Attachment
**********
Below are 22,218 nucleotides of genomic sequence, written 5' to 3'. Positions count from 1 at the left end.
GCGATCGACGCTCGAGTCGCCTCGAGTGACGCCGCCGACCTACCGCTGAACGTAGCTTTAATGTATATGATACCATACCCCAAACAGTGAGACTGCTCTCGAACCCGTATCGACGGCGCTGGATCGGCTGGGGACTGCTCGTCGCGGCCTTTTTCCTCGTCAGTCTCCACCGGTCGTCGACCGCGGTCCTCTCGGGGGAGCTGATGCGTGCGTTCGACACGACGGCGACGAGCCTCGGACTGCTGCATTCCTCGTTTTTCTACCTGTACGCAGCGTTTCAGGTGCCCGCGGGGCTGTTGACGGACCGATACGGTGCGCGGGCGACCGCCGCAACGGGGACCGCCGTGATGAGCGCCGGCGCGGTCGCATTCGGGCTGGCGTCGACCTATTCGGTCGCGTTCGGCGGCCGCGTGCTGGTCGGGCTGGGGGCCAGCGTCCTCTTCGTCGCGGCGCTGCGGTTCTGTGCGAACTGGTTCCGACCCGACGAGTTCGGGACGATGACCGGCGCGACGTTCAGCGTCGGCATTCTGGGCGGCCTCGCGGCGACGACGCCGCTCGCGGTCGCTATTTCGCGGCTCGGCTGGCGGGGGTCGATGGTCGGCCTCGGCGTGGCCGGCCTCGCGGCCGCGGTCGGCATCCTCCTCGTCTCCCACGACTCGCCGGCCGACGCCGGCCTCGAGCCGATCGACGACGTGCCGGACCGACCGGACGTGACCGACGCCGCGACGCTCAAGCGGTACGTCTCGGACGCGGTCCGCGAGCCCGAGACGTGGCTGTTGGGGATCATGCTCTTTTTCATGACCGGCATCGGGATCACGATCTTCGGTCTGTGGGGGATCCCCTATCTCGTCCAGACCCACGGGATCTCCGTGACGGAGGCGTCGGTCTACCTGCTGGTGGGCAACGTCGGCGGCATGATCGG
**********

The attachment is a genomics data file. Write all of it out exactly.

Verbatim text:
Below are 22,218 nucleotides of genomic sequence, written 5' to 3'. Positions count from 1 at the left end.
GCGATCGACGCTCGAGTCGCCTCGAGTGACGCCGCCGACCTACCGCTGAACGTAGCTTTAATGTATATGATACCATACCCCAAACAGTGAGACTGCTCTCGAACCCGTATCGACGGCGCTGGATCGGCTGGGGACTGCTCGTCGCGGCCTTTTTCCTCGTCAGTCTCCACCGGTCGTCGACCGCGGTCCTCTCGGGGGAGCTGATGCGTGCGTTCGACACGACGGCGACGAGCCTCGGACTGCTGCATTCCTCGTTTTTCTACCTGTACGCAGCGTTTCAGGTGCCCGCGGGGCTGTTGACGGACCGATACGGTGCGCGGGCGACCGCCGCAACGGGGACCGCCGTGATGAGCGCCGGCGCGGTCGCATTCGGGCTGGCGTCGACCTATTCGGTCGCGTTCGGCGGCCGCGTGCTGGTCGGGCTGGGGGCCAGCGTCCTCTTCGTCGCGGCGCTGCGGTTCTGTGCGAACTGGTTCCGACCCGACGAGTTCGGGACGATGACCGGCGCGACGTTCAGCGTCGGCATTCTGGGCGGCCTCGCGGCGACGACGCCGCTCGCGGTCGCTATTTCGCGGCTCGGCTGGCGGGGGTCGATGGTCGGCCTCGGCGTGGCCGGCCTCGCGGCCGCGGTCGGCATCCTCCTCGTCTCCCACGACTCGCCGGCCGACGCCGGCCTCGAGCCGATCGACGACGTGCCGGACCGACCGGACGTGACCGACGCCGCGACGCTCAAGCGGTACGTCTCGGACGCGGTCCGCGAGCCCGAGACGTGGCTGTTGGGGATCATGCTCTTTTTCATGACCGGCATCGGGATCACGATCTTCGGTCTGTGGGGGATCCCCTATCTCGTCCAGACCCACGGGATCTCCGTGACGGAGGCGTCGGTCTACCTGCTGGTGGGCAACGTCGGCGGCATGATCGG